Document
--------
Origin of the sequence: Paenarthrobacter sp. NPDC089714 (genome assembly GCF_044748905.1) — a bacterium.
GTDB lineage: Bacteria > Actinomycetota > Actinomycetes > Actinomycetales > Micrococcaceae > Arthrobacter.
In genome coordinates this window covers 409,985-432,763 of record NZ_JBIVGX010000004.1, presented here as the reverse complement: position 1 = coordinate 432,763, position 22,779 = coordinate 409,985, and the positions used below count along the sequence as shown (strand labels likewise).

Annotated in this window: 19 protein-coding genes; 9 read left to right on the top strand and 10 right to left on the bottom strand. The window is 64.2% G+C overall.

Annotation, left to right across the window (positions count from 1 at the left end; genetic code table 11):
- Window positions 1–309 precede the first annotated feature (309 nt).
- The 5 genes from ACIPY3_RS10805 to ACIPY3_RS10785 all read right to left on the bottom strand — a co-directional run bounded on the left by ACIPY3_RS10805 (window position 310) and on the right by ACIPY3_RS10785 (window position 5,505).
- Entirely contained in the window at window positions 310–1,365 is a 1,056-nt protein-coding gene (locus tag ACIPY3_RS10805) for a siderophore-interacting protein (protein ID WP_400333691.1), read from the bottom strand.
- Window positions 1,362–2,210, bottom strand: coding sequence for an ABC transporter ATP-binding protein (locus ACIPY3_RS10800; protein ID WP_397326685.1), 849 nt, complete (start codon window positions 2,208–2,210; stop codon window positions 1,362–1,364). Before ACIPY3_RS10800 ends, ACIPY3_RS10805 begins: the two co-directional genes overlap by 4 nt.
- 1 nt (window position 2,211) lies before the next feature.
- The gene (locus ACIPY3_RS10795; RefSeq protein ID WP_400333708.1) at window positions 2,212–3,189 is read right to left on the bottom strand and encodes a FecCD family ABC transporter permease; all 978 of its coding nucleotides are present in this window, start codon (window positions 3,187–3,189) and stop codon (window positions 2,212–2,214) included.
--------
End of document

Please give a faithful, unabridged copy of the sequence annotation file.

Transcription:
Origin of the sequence: Paenarthrobacter sp. NPDC089714 (genome assembly GCF_044748905.1) — a bacterium.
GTDB lineage: Bacteria > Actinomycetota > Actinomycetes > Actinomycetales > Micrococcaceae > Arthrobacter.
In genome coordinates this window covers 409,985-432,763 of record NZ_JBIVGX010000004.1, presented here as the reverse complement: position 1 = coordinate 432,763, position 22,779 = coordinate 409,985, and the positions used below count along the sequence as shown (strand labels likewise).

Annotated in this window: 19 protein-coding genes; 9 read left to right on the top strand and 10 right to left on the bottom strand. The window is 64.2% G+C overall.

Annotation, left to right across the window (positions count from 1 at the left end; genetic code table 11):
- Window positions 1–309 precede the first annotated feature (309 nt).
- The 5 genes from ACIPY3_RS10805 to ACIPY3_RS10785 all read right to left on the bottom strand — a co-directional run bounded on the left by ACIPY3_RS10805 (window position 310) and on the right by ACIPY3_RS10785 (window position 5,505).
- Entirely contained in the window at window positions 310–1,365 is a 1,056-nt protein-coding gene (locus tag ACIPY3_RS10805) for a siderophore-interacting protein (protein ID WP_400333691.1), read from the bottom strand.
- Window positions 1,362–2,210, bottom strand: coding sequence for an ABC transporter ATP-binding protein (locus ACIPY3_RS10800; protein ID WP_397326685.1), 849 nt, complete (start codon window positions 2,208–2,210; stop codon window positions 1,362–1,364). Before ACIPY3_RS10800 ends, ACIPY3_RS10805 begins: the two co-directional genes overlap by 4 nt.
- 1 nt (window position 2,211) lies before the next feature.
- The gene (locus ACIPY3_RS10795; RefSeq protein ID WP_400333708.1) at window positions 2,212–3,189 is read right to left on the bottom strand and encodes a FecCD family ABC transporter permease; all 978 of its coding nucleotides are present in this window, start codon (window positions 3,187–3,189) and stop codon (window positions 2,212–2,214) included.